Although there are citrus variants such as Meyer’s lemon (Citrus limon ‘Meyer’) that do not exceed 4 ft ) in height, it is impossible to determine the size of your plant since it was grown from seed.
It is likely that the seed originally came from a particular lemon cultivar, and as your tree was raised from seed, there is no assurance that it will possess the same characteristics as the parent plant.
Regarding repotting your lime trees, I would recommed to wait until late March, when houseplants starts to react to the longer days and stronger light intensity outdoors.
Remove the soil ball from the container with care. Since three plants are growing in the container, it would be best to transplant them into separate containers.
Examine the rootball to determine if you can separate the plants without severely damaging their roots.
Start with the largest plant because it requires as much of its original root system as possible. Use a sharp blade to separate the roots.
if you cannot separate it without causing significant harm to the other two plants. Allow the 5-foot tree to retain the majority of its root system, even if it means sacrificing smaller plants.
Pick a good container that is 2 to 3 inches wider in diameter than the rootball of the large plant. Utilize a quality potting mix comprised of potting soil, sphagnum peat moss, perlite, and vermiculite.
Fertilizer And Soil
Mix an organic fertilizer like Houseplants Alive! for Flowering Plants or a coated release fertilizer like Osmocote 20-20-20 into the potting soil.
Use the amount specified on the label. Using more is NOT better. Avoid using quick-release granular fertilizers designed for outdoor plants.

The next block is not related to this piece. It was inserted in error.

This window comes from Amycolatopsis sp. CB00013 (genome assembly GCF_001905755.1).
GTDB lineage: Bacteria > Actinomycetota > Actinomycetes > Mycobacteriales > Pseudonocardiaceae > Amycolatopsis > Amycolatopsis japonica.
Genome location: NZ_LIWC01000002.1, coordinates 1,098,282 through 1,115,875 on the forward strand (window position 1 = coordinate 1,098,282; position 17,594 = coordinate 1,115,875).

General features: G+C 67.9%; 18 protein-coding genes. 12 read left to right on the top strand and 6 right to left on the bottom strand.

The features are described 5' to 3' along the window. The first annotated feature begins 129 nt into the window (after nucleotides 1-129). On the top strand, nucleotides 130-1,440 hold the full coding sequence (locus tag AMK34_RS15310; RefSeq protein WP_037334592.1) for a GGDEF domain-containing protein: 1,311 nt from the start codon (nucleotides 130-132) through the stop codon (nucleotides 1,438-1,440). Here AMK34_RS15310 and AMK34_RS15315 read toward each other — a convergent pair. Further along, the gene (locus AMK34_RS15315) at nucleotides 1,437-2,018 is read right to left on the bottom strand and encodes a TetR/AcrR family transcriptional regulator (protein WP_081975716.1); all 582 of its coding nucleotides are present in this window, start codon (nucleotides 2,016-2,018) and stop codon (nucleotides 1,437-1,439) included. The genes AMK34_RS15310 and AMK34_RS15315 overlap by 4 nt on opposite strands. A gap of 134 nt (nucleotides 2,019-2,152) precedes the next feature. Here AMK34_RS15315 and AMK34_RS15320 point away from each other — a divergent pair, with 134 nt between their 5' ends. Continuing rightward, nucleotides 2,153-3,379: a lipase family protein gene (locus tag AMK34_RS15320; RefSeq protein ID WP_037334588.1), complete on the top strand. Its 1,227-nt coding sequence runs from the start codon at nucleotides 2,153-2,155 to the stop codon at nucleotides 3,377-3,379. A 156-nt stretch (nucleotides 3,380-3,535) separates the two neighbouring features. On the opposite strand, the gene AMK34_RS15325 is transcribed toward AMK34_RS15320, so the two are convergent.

Put a layer of potting mix in the new container so that the plant will be sown at the same depth as in the prior container..
Completely refill the container with potting soil. Firm the potting mix around the rootball to stabilize the transplant in its new container.
Add additional potting soil until the container is filled to within an inch of the rim. Water it thoroughly until water drains through the drainage hole(s) in the new container.
Repeat the procedure with the smaller trees in smaller containers.
When the peril of frost has passed in June, you can move the lemon trees outdoors.
Start by placing them where they will receive morning sun, and gradually move them to a location where they will receive sunlight for the majority of the day.
Be sure to bring them back inside before frost threatens.
When planted outdoors, your lime trees may require daily watering. Feel the soil every day. If the soil is already moist, do not water. If the soil is dry, water until water drains from the drainage holes in the pots.
They may only need watering once per week while indoors. Again, feel the soil to determine if the plants require watering.
If you have added fertilizer to the potting mix, you should not need to fertilize during the first growing season.
Wintertime, when they are not continuously developing, houseplants typically do not require fertilization.
When the trees resume active growth the following year, you can apply a water-soluble fertilizer such as Peters 20-20-20 or Miracle-Gro according to the label’s instructions.